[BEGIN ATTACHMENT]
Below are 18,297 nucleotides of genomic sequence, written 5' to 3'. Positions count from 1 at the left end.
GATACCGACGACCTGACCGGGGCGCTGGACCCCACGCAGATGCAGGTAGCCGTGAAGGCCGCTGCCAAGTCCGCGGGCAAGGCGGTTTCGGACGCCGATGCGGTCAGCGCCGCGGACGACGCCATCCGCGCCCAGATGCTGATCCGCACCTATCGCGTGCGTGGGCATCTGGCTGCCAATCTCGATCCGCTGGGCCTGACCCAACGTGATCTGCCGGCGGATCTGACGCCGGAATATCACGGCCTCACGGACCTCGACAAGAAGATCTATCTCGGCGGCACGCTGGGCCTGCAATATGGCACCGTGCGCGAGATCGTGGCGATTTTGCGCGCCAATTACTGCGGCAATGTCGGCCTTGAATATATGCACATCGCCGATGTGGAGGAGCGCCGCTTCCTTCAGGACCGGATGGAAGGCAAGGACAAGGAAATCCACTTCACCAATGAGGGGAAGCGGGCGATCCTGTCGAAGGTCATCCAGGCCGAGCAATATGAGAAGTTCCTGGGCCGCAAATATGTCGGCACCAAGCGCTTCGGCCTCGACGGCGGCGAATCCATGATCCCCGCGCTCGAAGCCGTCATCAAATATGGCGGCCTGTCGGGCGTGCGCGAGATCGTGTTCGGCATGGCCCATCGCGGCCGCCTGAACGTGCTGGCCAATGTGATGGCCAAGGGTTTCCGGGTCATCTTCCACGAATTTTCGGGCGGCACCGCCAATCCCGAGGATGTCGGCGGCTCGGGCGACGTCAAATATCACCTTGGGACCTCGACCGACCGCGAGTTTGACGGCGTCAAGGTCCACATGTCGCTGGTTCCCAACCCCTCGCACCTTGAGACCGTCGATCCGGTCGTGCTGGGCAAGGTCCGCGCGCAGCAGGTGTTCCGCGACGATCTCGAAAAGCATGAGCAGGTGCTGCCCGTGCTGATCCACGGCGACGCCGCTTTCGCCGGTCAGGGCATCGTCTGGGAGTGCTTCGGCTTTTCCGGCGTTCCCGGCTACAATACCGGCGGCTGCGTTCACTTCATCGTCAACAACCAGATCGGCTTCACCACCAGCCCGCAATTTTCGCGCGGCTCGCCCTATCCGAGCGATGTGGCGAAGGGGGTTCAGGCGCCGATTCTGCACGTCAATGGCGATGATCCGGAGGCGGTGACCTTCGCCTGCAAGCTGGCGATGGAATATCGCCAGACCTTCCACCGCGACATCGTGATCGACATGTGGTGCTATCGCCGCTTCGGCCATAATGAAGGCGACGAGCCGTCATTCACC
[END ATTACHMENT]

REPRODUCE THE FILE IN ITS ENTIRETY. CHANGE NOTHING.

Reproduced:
Below are 18,297 nucleotides of genomic sequence, written 5' to 3'. Positions count from 1 at the left end.
GATACCGACGACCTGACCGGGGCGCTGGACCCCACGCAGATGCAGGTAGCCGTGAAGGCCGCTGCCAAGTCCGCGGGCAAGGCGGTTTCGGACGCCGATGCGGTCAGCGCCGCGGACGACGCCATCCGCGCCCAGATGCTGATCCGCACCTATCGCGTGCGTGGGCATCTGGCTGCCAATCTCGATCCGCTGGGCCTGACCCAACGTGATCTGCCGGCGGATCTGACGCCGGAATATCACGGCCTCACGGACCTCGACAAGAAGATCTATCTCGGCGGCACGCTGGGCCTGCAATATGGCACCGTGCGCGAGATCGTGGCGATTTTGCGCGCCAATTACTGCGGCAATGTCGGCCTTGAATATATGCACATCGCCGATGTGGAGGAGCGCCGCTTCCTTCAGGACCGGATGGAAGGCAAGGACAAGGAAATCCACTTCACCAATGAGGGGAAGCGGGCGATCCTGTCGAAGGTCATCCAGGCCGAGCAATATGAGAAGTTCCTGGGCCGCAAATATGTCGGCACCAAGCGCTTCGGCCTCGACGGCGGCGAATCCATGATCCCCGCGCTCGAAGCCGTCATCAAATATGGCGGCCTGTCGGGCGTGCGCGAGATCGTGTTCGGCATGGCCCATCGCGGCCGCCTGAACGTGCTGGCCAATGTGATGGCCAAGGGTTTCCGGGTCATCTTCCACGAATTTTCGGGCGGCACCGCCAATCCCGAGGATGTCGGCGGCTCGGGCGACGTCAAATATCACCTTGGGACCTCGACCGACCGCGAGTTTGACGGCGTCAAGGTCCACATGTCGCTGGTTCCCAACCCCTCGCACCTTGAGACCGTCGATCCGGTCGTGCTGGGCAAGGTCCGCGCGCAGCAGGTGTTCCGCGACGATCTCGAAAAGCATGAGCAGGTGCTGCCCGTGCTGATCCACGGCGACGCCGCTTTCGCCGGTCAGGGCATCGTCTGGGAGTGCTTCGGCTTTTCCGGCGTTCCCGGCTACAATACCGGCGGCTGCGTTCACTTCATCGTCAACAACCAGATCGGCTTCACCACCAGCCCGCAATTTTCGCGCGGCTCGCCCTATCCGAGCGATGTGGCGAAGGGGGTTCAGGCGCCGATTCTGCACGTCAATGGCGATGATCCGGAGGCGGTGACCTTCGCCTGCAAGCTGGCGATGGAATATCGCCAGACCTTCCACCGCGACATCGTGATCGACATGTGGTGCTATCGCCGCTTCGGCCATAATGAAGGCGACGAGCCGTCATTCACC